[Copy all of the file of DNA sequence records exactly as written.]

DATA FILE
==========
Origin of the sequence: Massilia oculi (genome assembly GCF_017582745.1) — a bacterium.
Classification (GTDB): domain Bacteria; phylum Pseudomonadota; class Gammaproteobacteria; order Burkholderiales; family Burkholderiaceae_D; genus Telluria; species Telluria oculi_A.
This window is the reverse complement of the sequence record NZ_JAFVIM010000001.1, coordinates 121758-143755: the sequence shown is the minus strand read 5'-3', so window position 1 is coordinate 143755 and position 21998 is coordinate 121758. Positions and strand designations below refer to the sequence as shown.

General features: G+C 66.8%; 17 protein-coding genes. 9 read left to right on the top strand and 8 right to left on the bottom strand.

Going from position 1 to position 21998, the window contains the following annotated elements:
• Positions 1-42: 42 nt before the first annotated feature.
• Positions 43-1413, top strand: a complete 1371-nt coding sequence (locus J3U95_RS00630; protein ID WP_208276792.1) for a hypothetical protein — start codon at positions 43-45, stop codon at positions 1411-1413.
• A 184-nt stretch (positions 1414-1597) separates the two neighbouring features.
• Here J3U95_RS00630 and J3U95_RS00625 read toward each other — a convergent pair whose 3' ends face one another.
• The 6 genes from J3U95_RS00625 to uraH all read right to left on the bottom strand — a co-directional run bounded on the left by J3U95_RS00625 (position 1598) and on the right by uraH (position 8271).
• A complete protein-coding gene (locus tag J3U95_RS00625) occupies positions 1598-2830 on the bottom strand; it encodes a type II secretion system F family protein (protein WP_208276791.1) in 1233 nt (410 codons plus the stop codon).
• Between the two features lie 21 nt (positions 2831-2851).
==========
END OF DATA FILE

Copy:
Origin of the sequence: Massilia oculi (genome assembly GCF_017582745.1) — a bacterium.
Classification (GTDB): domain Bacteria; phylum Pseudomonadota; class Gammaproteobacteria; order Burkholderiales; family Burkholderiaceae_D; genus Telluria; species Telluria oculi_A.
This window is the reverse complement of the sequence record NZ_JAFVIM010000001.1, coordinates 121758-143755: the sequence shown is the minus strand read 5'-3', so window position 1 is coordinate 143755 and position 21998 is coordinate 121758. Positions and strand designations below refer to the sequence as shown.

General features: G+C 66.8%; 17 protein-coding genes. 9 read left to right on the top strand and 8 right to left on the bottom strand.

Going from position 1 to position 21998, the window contains the following annotated elements:
• Positions 1-42: 42 nt before the first annotated feature.
• Positions 43-1413, top strand: a complete 1371-nt coding sequence (locus J3U95_RS00630; protein ID WP_208276792.1) for a hypothetical protein — start codon at positions 43-45, stop codon at positions 1411-1413.
• A 184-nt stretch (positions 1414-1597) separates the two neighbouring features.
• Here J3U95_RS00630 and J3U95_RS00625 read toward each other — a convergent pair whose 3' ends face one another.
• The 6 genes from J3U95_RS00625 to uraH all read right to left on the bottom strand — a co-directional run bounded on the left by J3U95_RS00625 (position 1598) and on the right by uraH (position 8271).
• A complete protein-coding gene (locus tag J3U95_RS00625) occupies positions 1598-2830 on the bottom strand; it encodes a type II secretion system F family protein (protein WP_208276791.1) in 1233 nt (410 codons plus the stop codon).
• Between the two features lie 21 nt (positions 2831-2851).